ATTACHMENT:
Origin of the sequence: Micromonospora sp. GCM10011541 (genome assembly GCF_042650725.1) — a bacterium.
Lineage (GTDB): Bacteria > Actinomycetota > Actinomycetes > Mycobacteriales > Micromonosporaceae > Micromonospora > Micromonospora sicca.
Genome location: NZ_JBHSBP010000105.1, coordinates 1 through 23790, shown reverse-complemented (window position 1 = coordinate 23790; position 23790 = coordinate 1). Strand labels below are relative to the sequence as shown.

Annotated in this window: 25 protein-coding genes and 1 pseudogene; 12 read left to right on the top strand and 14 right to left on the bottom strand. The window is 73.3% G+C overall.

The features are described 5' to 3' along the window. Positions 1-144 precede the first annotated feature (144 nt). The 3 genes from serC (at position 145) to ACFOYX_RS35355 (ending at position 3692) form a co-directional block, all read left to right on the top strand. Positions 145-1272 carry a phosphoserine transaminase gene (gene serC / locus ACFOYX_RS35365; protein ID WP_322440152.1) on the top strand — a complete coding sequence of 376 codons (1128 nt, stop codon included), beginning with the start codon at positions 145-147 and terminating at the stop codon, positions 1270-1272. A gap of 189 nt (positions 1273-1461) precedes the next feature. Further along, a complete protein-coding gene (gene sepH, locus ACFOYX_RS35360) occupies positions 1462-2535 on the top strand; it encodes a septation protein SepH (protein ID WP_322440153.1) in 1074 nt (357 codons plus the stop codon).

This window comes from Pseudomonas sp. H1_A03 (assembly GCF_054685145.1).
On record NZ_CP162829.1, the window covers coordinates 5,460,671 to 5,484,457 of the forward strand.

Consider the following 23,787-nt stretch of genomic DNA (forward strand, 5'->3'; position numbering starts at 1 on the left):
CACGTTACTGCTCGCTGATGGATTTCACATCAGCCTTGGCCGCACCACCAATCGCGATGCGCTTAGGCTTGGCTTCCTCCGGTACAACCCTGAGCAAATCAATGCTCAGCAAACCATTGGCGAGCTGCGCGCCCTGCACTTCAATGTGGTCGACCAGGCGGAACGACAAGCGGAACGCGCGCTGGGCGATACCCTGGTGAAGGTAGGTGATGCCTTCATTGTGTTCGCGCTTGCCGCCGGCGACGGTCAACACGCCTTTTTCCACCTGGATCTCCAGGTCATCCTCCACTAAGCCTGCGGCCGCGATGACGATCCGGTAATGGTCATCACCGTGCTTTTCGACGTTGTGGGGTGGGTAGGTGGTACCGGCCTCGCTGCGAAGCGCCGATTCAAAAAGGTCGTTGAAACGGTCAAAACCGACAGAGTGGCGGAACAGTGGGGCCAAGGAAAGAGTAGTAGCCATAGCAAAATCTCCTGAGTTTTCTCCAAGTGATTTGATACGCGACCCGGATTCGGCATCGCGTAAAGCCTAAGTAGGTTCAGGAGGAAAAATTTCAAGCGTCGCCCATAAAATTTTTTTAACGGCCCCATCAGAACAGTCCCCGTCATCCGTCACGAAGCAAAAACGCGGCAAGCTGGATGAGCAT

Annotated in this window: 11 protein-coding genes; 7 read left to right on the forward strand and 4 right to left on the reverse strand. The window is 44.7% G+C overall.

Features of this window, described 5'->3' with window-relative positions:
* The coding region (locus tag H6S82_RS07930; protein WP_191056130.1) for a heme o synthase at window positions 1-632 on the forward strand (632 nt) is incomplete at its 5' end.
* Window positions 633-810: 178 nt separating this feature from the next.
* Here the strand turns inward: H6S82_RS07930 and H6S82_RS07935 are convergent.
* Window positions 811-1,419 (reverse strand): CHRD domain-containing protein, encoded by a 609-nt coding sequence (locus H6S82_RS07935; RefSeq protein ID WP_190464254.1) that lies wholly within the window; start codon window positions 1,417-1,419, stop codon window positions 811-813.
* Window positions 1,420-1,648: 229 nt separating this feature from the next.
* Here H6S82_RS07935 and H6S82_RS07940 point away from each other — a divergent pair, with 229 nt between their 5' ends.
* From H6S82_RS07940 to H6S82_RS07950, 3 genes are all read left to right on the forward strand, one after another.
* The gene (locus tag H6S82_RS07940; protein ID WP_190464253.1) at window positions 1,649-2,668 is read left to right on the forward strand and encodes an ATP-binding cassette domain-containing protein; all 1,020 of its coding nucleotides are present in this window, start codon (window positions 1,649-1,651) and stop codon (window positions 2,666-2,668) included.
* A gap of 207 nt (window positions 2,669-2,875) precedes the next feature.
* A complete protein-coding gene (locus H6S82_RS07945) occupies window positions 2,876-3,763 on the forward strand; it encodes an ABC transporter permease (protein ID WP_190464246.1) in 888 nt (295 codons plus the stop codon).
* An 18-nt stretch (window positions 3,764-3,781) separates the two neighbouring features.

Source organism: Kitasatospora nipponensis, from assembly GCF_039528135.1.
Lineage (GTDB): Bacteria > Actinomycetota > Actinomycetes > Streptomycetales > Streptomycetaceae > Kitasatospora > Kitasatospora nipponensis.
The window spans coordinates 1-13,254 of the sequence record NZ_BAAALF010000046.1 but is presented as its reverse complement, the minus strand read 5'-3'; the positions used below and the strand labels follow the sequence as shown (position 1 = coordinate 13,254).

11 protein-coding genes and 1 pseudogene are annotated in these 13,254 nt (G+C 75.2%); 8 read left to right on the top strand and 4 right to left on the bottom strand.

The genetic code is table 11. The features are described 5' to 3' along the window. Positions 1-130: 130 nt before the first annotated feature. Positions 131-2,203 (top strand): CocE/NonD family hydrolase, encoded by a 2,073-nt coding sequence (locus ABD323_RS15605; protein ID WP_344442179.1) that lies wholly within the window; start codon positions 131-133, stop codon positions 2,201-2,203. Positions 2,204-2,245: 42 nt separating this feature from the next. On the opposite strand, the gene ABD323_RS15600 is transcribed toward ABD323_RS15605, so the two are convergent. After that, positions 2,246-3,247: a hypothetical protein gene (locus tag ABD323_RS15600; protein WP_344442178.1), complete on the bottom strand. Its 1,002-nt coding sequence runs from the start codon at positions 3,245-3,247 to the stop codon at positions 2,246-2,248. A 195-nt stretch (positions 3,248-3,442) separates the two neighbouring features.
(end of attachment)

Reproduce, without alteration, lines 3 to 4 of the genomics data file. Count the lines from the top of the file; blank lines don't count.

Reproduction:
Genome location: NZ_JBHSBP010000105.1, coordinates 1 through 23790, shown reverse-complemented (window position 1 = coordinate 23790; position 23790 = coordinate 1). Strand labels below are relative to the sequence as shown.

Annotated in this window: 25 protein-coding genes and 1 pseudogene; 12 read left to right on the top strand and 14 right to left on the bottom strand. The window is 73.3% G+C overall.